MARC BEKOFF IS PROFESSOR EMERITUS OF ECOLOGY AND EVOLUTIONARY BIOLOGY AT THE UNIVERSITY OF COLORADO, BOULDER, AND CO-FOUNDER WITH JANE GOODALL OF ETHOLOGISTS FOR THE ETHICAL TREATMENT OF ANIMALS. HE HAS WRITTEN MORE THAN THIRTY BOOKS, ONE THOUSAND ESSAYS, AND WON SEVERAL AWARDS FOR HIS RESEARCH ON ANIMAL BEHAVIOR.
ANDY In one of your books on- called ‘Animal Morality’ you talk about the three clusters: cooperation, empathy and justice.
ANDY It sounds like we take the aggression of animals and make that the whole story, and part of what I hear in your work is that there’s so much more, in fact, a greater percentage of it is collaboration, cooperation than it is aggression. Can you expand on that a little bit?
MARC That’s exactly right, I mean, you know, there’s no doubt that non-human animals will fight with one another, that occasionally kill one another and I’m not talking about predatory behavior, that’s completely different but I’m talking about, say, within species, types of competition or fighting but for all the animals who have been studied, more than 90% of their behavior is what we call pro-social or positive so, you know, when you turn on the TV and you look at a newspaper or magazine, and there’s been some kind of horrific violent event with human and they say ‘they’re just behaving like animals’ it’s wrong! And is a really grievous misrepresentation so I really say ‘look, the norm is helping, cooperation, empathy, compassion but there are going to be situations where non-human animals do fight and they occasionally harm or kill one another but is incredibly rare. But really, if you really want to report animals you can report about other positive emotions and positive interaction because that’s really what is characteristic of them.
ANDY Why are we not seeing the true essence in the sentient being that animals are?
MARC Part of it is just the media, they misrepresent animals mainly because they’re ignorant of what we know from studies to animal behavior. But like I said, I think part of it is looking for roots of violence and evil behavior, and blaming it, you know, if you will, on other animals and that’s why I’ve written articles that basically say ‘don’t blame them for our behavior.’
ANDY What animals represent a way of being together beyond the mating that we might learn from as humans about how to be in relationship and partnership with one another?
MARC It’s actually a lot of them, I mean sperms were also a great example, they have long lived bonds, they’re very social. Killer whales live in pods, dolphins, lots of birds and I’m sure invertebrates, I don’t know them well enough. Pretty much across the board you can find representatives of all animals or all taxa of animals who develop long term social relationships that go outside of mating,
ANDY What’s been your experience as you’ve tried to change the thinking in the scientific community?
MARC Oh! I think it’s changing radically. There’s more and more research papers and popular essays and books being written, if you will, about the nice side of things, you know, the cooperative side of things, I mean Darwin, you know, talks about survival of the fittest and people misinterpret that all the time but he also wrote a lot about cooperation among really various groups in non-human animals. I like to believe that people like Franz de Wall, who studies great apes, Jane Goodall and others, are playing a role in that change saying ‘it’s just sort of ignoring what we know to just say: animals are aggressive or dominant or, you know, violent beings.’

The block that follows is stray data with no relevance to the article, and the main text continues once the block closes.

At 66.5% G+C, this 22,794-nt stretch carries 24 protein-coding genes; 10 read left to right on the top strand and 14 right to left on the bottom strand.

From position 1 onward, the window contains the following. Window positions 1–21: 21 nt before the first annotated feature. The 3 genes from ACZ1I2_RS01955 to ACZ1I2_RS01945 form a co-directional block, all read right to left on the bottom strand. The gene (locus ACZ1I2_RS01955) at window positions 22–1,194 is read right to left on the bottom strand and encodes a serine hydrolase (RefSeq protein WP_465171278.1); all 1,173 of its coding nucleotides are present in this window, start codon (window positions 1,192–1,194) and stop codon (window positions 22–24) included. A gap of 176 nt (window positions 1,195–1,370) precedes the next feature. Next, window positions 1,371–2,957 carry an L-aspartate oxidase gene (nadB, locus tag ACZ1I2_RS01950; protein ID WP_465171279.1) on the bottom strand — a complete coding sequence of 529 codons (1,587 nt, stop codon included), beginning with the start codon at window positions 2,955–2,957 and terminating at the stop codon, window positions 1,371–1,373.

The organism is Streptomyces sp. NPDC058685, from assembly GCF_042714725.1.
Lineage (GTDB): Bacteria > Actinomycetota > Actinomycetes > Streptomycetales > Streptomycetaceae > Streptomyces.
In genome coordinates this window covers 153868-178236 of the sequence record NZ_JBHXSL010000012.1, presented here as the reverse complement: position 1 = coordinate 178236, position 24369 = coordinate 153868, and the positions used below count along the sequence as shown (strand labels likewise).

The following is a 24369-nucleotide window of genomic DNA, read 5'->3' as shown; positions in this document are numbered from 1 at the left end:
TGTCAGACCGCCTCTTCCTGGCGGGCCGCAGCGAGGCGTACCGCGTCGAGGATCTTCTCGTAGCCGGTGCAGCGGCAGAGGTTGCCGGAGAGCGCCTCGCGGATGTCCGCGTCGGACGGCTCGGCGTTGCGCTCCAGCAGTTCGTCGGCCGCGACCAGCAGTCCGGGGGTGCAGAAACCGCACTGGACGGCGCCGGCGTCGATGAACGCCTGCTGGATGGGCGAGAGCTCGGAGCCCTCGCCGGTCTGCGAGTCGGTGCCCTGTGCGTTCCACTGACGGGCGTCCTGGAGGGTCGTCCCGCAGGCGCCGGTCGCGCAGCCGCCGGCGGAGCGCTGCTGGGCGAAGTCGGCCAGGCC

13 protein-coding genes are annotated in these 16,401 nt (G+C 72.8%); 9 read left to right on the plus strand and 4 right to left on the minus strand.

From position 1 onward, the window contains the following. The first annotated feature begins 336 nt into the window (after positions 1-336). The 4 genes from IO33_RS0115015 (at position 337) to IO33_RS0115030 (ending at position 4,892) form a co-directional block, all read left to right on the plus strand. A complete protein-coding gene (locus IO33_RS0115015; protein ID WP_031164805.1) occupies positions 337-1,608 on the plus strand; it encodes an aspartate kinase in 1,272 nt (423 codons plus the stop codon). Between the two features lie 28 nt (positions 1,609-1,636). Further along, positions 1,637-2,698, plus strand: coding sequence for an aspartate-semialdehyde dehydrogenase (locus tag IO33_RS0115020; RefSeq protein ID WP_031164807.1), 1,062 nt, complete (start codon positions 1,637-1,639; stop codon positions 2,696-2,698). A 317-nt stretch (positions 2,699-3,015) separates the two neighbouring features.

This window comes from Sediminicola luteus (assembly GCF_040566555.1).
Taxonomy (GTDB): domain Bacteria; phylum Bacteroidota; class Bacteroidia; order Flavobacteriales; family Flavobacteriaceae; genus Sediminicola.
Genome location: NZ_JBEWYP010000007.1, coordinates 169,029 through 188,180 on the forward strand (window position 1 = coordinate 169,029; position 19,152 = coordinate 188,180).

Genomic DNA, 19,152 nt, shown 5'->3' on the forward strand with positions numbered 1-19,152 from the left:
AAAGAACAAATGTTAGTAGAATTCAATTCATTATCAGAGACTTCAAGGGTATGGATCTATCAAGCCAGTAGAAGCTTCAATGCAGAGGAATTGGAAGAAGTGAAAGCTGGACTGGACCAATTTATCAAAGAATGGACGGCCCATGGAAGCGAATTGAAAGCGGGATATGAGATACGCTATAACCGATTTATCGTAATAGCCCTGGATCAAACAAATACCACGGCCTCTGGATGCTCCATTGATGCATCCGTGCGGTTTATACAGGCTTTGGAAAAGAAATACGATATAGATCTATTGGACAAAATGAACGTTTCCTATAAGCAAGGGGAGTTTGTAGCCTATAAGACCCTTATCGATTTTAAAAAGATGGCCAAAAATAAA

ANDY When there is some aggression, that is for some greater good to hold people accountable to the rules of the community and that’s pretty incredible that that kind of communication and rules setting and shared values in the community exist and function that well.
MARC What I’m experiencing since I do this for a living is people want to know who other animals are not what they are. You know, some of my colleagues might say ‘oh! You know, wolfs are friendly, sharks are friendly, get over it!’ well, they all are but once again, on occasion they harm one another but that’s true to humans and, you know, the research that has been done on humans also shows that we’re inherently beneficent, we’re inherently kind and you can’t judge all member of the species by the behavior of a few. Across the board there’ve been studies that have shown that we are very generous, cross-culturally. Once again I think it’s a balance of putting out the facts but not letting people go overboard on the negative side because that’s a misrepresentation.
ANDY When we do make mistakes in a partnership and- and our humanity at time does show itself, what are we holding on to the number of good times we showed up in our partnership or the mistakes we make when we occasionally say the wrong thing and do the wrong thing? There’s a little carry over there.
MARC Oh, yeah, no, there’s definitely a carry over. Most of the people I know have done or said things in relationships, not only- you know, not only partnerships in terms of, you know, male-female, male-male, female-female partnerships but just friendships. No one I know hasn’t done or said something they regret, you hope that you can then- you know, get past that by admitting you did something you wish you didn’t do. Accepting the fact that we all blow up sometimes just like non-human animals do and we apologize and we hope that we’re forgiven. As far as I know, I’m a human but I’m not a psychologist… long-term relationships based on dominance and fear and aggression don’t work, we- we know that, right? I mean, I don’t think I’m saying anything that is going to win me the Nobel prize on that but we have to accept the fact that on occasions we’re going to do or say something, that we come to regret. Forgiveness is a huge part of social relationships and you see forgiveness in non-human animals.